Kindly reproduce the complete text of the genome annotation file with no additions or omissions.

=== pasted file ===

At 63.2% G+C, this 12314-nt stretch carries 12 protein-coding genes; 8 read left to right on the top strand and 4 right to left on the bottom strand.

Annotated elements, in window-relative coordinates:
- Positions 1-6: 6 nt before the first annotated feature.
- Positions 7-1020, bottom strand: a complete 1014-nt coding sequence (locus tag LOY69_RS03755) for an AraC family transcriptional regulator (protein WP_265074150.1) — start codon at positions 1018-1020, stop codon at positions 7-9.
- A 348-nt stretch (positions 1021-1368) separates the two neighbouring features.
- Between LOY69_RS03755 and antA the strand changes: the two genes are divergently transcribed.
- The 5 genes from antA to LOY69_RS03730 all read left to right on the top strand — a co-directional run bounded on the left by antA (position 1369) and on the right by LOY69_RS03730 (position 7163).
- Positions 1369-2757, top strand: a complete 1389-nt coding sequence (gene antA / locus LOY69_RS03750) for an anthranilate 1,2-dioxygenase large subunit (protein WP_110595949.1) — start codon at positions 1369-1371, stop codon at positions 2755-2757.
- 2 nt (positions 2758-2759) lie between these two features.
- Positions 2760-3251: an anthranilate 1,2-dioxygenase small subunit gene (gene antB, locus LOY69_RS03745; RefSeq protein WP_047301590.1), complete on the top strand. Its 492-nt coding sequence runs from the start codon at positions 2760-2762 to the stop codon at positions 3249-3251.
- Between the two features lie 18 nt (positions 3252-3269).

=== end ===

At 63.2% G+C, this 12314-nt stretch carries 12 protein-coding genes; 8 read left to right on the top strand and 4 right to left on the bottom strand.

Annotated elements, in window-relative coordinates:
- Positions 1-6: 6 nt before the first annotated feature.
- Positions 7-1020, bottom strand: a complete 1014-nt coding sequence (locus tag LOY69_RS03755) for an AraC family transcriptional regulator (protein WP_265074150.1) — start codon at positions 1018-1020, stop codon at positions 7-9.
- A 348-nt stretch (positions 1021-1368) separates the two neighbouring features.
- Between LOY69_RS03755 and antA the strand changes: the two genes are divergently transcribed.
- The 5 genes from antA to LOY69_RS03730 all read left to right on the top strand — a co-directional run bounded on the left by antA (position 1369) and on the right by LOY69_RS03730 (position 7163).
- Positions 1369-2757, top strand: a complete 1389-nt coding sequence (gene antA / locus LOY69_RS03750) for an anthranilate 1,2-dioxygenase large subunit (protein WP_110595949.1) — start codon at positions 1369-1371, stop codon at positions 2755-2757.
- 2 nt (positions 2758-2759) lie between these two features.
- Positions 2760-3251: an anthranilate 1,2-dioxygenase small subunit gene (gene antB, locus LOY69_RS03745; RefSeq protein WP_047301590.1), complete on the top strand. Its 492-nt coding sequence runs from the start codon at positions 2760-2762 to the stop codon at positions 3249-3251.
- Between the two features lie 18 nt (positions 3252-3269).